Although the financial impact of a major disaster is clearly noticeable in developed countries, an exceptional economic boom - driven above all by reconstruction - can quickly revive the slump in economic performance. Insurance plays a significant part in this resilience. As an example, in Japan, after the 2011 earthquake and tsunami, some 90% of the US$38.5bn of insured losses was paid within three months of the disaster.
By creating an environment in which insurance can work efficiently, governments have the opportunity to share risk effectively with the private sector. That takes the potential cost of disasters away from their own economy and spreads it around the world through insurance and reinsurance. We are working hard to raise this issue with our governmental counterparts to aid progress.
Lastly, we are looking at the implications of ageing populations. Increasing life expectancy and falling fertility rates are creating a demographic situation that has become one of the greatest economic and societal challenges of the 21st century. Funding these longer lives will become increasingly difficult under current schemes. The sustainability of public and corporate pension schemes is also at risk - the cost of funding state pension benefits is set to rise dramatically - by more than double in some countries. This poses a considerable political and economic dilemma about how to keep the burden on the working population bearable while not sacrificing the standard of living for those drawing pensions.
Against this backdrop, governments and employers tend to shift responsibility for old-age security to individuals. The financial crisis has accelerated this. Insurers can make a meaningful contribution to old-age security if a conducive legal and regulatory framework is in place, devising innovative solutions for the broadest possible spectrum of society. We aim to foster a better collaboration between insurers and governments on this issue.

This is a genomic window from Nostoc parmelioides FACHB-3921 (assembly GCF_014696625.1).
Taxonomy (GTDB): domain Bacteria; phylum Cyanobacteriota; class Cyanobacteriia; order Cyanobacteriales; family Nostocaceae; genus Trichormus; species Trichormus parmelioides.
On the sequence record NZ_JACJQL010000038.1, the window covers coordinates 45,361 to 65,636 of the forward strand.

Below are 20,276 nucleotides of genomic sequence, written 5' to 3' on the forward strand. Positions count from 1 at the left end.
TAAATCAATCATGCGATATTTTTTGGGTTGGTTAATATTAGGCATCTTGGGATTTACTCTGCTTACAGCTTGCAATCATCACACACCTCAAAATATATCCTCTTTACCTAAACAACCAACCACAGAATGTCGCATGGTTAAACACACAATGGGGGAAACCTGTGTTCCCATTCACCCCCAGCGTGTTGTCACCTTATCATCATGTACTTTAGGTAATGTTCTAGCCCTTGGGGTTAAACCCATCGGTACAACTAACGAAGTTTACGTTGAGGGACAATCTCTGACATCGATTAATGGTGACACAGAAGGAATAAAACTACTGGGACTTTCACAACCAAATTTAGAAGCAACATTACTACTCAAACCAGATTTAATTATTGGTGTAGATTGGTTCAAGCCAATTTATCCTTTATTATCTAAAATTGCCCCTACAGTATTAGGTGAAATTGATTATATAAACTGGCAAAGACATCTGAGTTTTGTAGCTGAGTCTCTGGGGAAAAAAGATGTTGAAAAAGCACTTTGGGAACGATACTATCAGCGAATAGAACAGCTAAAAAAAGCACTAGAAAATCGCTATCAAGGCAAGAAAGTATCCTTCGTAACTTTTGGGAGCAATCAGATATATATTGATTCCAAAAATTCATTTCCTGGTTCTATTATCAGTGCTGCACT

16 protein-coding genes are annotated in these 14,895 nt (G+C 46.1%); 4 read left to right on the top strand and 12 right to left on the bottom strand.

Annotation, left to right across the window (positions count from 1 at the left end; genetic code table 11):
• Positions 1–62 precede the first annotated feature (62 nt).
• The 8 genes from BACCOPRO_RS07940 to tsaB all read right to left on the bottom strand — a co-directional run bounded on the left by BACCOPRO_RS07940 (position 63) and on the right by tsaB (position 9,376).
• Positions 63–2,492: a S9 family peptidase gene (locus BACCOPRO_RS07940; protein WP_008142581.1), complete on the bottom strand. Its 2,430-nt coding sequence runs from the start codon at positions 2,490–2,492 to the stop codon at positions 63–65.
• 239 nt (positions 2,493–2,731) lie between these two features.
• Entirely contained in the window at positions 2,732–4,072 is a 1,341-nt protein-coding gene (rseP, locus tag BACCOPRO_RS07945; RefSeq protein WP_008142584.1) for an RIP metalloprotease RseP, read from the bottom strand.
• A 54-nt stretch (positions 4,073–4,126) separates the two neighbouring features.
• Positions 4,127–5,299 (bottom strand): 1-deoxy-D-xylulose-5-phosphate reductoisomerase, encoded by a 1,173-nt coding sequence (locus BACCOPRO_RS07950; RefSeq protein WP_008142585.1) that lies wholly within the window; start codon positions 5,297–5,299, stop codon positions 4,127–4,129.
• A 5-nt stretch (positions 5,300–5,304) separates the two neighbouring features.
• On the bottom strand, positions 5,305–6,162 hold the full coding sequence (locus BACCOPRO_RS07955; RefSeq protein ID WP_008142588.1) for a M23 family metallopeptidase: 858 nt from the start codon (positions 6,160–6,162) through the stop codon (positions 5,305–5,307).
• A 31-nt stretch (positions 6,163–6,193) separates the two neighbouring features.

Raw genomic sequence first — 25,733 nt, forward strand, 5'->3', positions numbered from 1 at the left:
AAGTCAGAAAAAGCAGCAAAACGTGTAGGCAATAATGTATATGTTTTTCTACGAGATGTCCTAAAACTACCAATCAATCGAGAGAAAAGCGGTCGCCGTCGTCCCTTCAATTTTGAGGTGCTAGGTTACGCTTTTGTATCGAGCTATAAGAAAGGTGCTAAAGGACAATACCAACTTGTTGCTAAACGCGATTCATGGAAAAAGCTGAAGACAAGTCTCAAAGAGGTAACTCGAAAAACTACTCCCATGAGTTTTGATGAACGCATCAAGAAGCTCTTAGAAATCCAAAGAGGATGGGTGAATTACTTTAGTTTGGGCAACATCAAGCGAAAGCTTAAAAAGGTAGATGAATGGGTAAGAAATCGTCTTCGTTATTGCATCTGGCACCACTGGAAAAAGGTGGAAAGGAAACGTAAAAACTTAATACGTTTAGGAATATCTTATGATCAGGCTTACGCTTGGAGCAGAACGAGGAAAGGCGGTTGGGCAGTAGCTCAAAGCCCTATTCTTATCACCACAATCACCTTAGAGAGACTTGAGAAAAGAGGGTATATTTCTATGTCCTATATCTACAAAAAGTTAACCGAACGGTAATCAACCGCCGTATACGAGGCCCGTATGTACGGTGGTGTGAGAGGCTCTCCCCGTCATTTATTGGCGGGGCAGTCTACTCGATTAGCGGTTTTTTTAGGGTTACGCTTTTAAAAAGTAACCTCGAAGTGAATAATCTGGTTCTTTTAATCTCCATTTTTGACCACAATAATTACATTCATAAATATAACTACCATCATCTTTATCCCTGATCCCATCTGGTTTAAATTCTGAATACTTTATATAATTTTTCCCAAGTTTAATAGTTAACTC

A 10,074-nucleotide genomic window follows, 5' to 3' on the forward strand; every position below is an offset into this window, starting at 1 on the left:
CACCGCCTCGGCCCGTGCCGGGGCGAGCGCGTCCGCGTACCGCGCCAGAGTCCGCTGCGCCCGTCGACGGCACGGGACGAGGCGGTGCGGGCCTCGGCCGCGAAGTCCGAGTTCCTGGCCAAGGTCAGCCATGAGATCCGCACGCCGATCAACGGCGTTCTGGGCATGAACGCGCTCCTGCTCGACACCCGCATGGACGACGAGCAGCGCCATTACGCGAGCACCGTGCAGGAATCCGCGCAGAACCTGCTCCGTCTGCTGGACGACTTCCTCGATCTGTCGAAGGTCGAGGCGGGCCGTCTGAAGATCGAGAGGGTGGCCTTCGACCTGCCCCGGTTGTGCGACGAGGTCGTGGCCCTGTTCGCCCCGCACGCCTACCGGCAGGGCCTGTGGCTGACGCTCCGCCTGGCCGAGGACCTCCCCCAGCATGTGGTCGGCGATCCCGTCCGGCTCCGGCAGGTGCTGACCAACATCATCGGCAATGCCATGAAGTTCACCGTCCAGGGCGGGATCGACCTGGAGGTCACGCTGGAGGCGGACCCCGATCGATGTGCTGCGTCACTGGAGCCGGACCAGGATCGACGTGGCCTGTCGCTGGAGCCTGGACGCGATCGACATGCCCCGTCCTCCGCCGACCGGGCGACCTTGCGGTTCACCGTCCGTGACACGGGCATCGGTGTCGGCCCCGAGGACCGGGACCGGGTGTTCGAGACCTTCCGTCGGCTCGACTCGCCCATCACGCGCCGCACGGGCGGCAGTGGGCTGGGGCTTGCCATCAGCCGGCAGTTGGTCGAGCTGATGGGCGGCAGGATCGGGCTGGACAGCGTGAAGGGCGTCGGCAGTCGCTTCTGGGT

Tell us about the GA's conferences
We run a series of conferences, approximately 20 per year, on the issues that I've just mentioned. They are increasingly seen as a forum for discussion of insurance issues and challenges. We are finding it necessary to limit attendance to keep the discussion at an effective level.
What would you see as the GA's greatest achievement or influence to date?
The association has achieved a lot in recent years. In particular, we have made a significant difference to discussions between the insurance industry and the regulators in dealing with systemic risk. The work of regulators has required a broad overview of our industry, tackling misconceptions and educating regulators whose experience is primarily in banking about the role of insurance in the financial system at an international level. Our work has been well received by regulators and has helped in a series of areas: to decouple the regulatory process for insurance from that of banking;
to encourage acceptance that core insurance activities do not create systemic risks; and to lead regulators to focus on activities rather than on institutions themselves.
What are the GA's main challenges?
The global issues faced by the insurance industry - changes in regulation that may unnecessarily affect the way insurers do business, and the dual challenges of ageing populations and climate risks.
From an operational perspective we are a relatively small organisation and, like most, could always do with more resources.
What are the main differences you have found between working overseas and in the UK?
I've worked in Europe, the UK and the US. They each have their own characteristics and merits. I can't say I have a favourite, but it has been a pleasure to work within a broad range of cultures and styles.